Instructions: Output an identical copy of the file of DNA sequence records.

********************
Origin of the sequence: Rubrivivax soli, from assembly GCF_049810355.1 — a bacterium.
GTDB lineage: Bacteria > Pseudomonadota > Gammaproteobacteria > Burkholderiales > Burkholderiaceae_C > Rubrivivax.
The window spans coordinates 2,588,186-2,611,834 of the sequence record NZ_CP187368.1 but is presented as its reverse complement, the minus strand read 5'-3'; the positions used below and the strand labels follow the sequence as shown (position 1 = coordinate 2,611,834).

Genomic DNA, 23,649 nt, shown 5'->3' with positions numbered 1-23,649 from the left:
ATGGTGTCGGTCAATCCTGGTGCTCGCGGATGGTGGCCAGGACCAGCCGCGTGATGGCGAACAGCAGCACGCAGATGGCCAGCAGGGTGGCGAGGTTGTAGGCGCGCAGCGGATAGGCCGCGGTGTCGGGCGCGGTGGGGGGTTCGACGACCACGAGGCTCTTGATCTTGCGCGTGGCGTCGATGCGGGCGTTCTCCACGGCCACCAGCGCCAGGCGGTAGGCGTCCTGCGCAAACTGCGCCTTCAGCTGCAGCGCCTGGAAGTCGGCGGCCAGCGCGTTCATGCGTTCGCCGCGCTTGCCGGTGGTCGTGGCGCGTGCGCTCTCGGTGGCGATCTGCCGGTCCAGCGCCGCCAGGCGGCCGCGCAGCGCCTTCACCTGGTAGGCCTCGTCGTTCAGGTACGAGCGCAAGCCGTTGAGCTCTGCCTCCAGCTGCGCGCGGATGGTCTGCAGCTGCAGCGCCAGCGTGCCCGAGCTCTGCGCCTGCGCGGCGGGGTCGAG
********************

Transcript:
Origin of the sequence: Rubrivivax soli, from assembly GCF_049810355.1 — a bacterium.
GTDB lineage: Bacteria > Pseudomonadota > Gammaproteobacteria > Burkholderiales > Burkholderiaceae_C > Rubrivivax.
The window spans coordinates 2,588,186-2,611,834 of the sequence record NZ_CP187368.1 but is presented as its reverse complement, the minus strand read 5'-3'; the positions used below and the strand labels follow the sequence as shown (position 1 = coordinate 2,611,834).

Genomic DNA, 23,649 nt, shown 5'->3' with positions numbered 1-23,649 from the left:
ATGGTGTCGGTCAATCCTGGTGCTCGCGGATGGTGGCCAGGACCAGCCGCGTGATGGCGAACAGCAGCACGCAGATGGCCAGCAGGGTGGCGAGGTTGTAGGCGCGCAGCGGATAGGCCGCGGTGTCGGGCGCGGTGGGGGGTTCGACGACCACGAGGCTCTTGATCTTGCGCGTGGCGTCGATGCGGGCGTTCTCCACGGCCACCAGCGCCAGGCGGTAGGCGTCCTGCGCAAACTGCGCCTTCAGCTGCAGCGCCTGGAAGTCGGCGGCCAGCGCGTTCATGCGTTCGCCGCGCTTGCCGGTGGTCGTGGCGCGTGCGCTCTCGGTGGCGATCTGCCGGTCCAGCGCCGCCAGGCGGCCGCGCAGCGCCTTCACCTGGTAGGCCTCGTCGTTCAGGTACGAGCGCAAGCCGTTGAGCTCTGCCTCCAGCTGCGCGCGGATGGTCTGCAGCTGCAGCGCCAGCGTGCCCGAGCTCTGCGCCTGCGCGGCGGGGTCGAG